If you’re a hiker, there’s a good chance you’ve climbed Camelback or trekked to the top of Piestewa Peak. Everyone knows those trails. At the other end of the spectrum is the Maricopa Trail, which winds for more than 315 miles around the Valley of the Sun.
By Noah Austin
Photograph by Rebecca Wilks
It’s a sweaty Thursday morning in early July, and John Rose, the manager of the Maricopa Trail, is hiking Segment 16 of the route near Anthem, north of Phoenix. As he talks about what went into creating the trail, he periodically stops to clear large rocks off the path. If he doesn’t do it, no one will: “You’re looking at my whole trail crew,” he says, laughing.
The fact that Rose is a one-man operation makes the trail he manages, a project of the Maricopa County Parks and Recreation Department, that much more impressive. The 315-plus-mile Maricopa Trail, the main loop of which was completed in 2018, encircles the Valley of the Sun. And when the spur route to Buckeye Hills Regional Park opens, the trail will connect nine of the county’s parks — plus Phoenix’s South Mountain Park and Preserve, one of the largest municipal parks in the country.
But the Maricopa Trail isn’t just a means to an end. Destinations between the parks include Scottsdale’s McDowell Sonoran Preserve and the Tonto National Forest, where the loop tops out at an elevation of 4,200 feet. And Segment 16 passes through a pristine Sonoran Desert landscape where you might spot a red-tailed hawk or a herd of javelinas. The trail markers along this segment are among the more than 1,300 that Rose has installed since joining the department in 2013.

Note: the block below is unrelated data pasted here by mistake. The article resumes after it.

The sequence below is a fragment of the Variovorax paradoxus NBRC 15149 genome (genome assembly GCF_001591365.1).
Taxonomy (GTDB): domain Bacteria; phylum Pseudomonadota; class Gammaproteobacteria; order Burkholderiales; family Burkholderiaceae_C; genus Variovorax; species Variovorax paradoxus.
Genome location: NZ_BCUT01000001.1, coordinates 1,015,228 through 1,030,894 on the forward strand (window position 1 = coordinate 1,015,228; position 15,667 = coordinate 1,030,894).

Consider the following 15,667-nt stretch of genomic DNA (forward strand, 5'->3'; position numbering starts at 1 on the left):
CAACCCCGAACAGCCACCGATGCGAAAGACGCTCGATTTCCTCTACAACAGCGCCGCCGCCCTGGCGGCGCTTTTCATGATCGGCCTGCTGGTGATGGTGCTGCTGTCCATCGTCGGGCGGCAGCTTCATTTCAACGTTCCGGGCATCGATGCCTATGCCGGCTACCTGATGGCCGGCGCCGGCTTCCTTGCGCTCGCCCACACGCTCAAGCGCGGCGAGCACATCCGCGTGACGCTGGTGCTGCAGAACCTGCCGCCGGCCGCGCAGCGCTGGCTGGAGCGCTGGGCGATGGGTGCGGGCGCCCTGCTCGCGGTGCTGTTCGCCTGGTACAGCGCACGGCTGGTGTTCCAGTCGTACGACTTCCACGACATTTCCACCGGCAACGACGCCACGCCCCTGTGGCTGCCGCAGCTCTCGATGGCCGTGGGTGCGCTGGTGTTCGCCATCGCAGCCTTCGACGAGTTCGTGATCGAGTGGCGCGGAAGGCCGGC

Segment 16 also includes the Andy Kunasek Trailhead — named for the father of the trail, who served for 20 years on the county Board of Supervisors. “He wanted to serve, and he saw a need,” Rose says. “He was really the one who said, ‘We need to do this before it all gets developed and we can’t do it.’ ” After Kunasek secured a $5 million investment from the board, trail construction began in 2007. Rose has been involved since the beginning, initially as a surveyor for the county Department of Transportation. When he retired from a 34-year career there, his boss suggested he apply for the trail manager position. It was a natural fit for Rose, a lifelong backpacker and native of the Phoenix area.
Part of the trail follows the route of the Sun Circle Trail, a shorter trail that dates to the 1960s and uses paths along the Valley’s canals. The rest of the Maricopa Trail passes through a mix of public and private land, which meant negotiating with state and city governments, the Bureau of Land Management and other entities to complete it. On land that might someday be sold and developed, the route crosses washes, canyons and other land forms that a developer likely would leave untouched, and a permanent easement ensures that regardless of what happens to the land, the trail is built to last.
The next step, Rose says, is connecting the loop to smaller trails in the Valley’s communities, giving more people a way to access it. Ideally, the Maricopa Trail will increase visitation at the county’s parks, which rely on admission fees. Already, there are signs that the plan is working: Since the trail’s rededication in November 2018, Rose has noticed more signs of foot, bicycle and horse traffic. Some hikers have “thru-hiked” the entire loop, similar to the hundreds who do the same on the 817-mile Arizona Trail every year. And just before the rededication, one Central Arizona Project employee tackled the entire loop, minus the spur routes, on his mountain bike, finishing in just 43 hours.
The more people who hike or ride on the Maricopa Trail, the smoother it becomes and the easier it is to maintain, so all those people are making Rose’s job easier. Not that Rose minds being out here in the desert, moving rocks and warning ATV riders off the trail. “I really do think I’ve got the best job in the world,” he says.
For more information, contact the Maricopa County Parks and Recreation Department at 602-506-2930 or maricopacountyparks.net.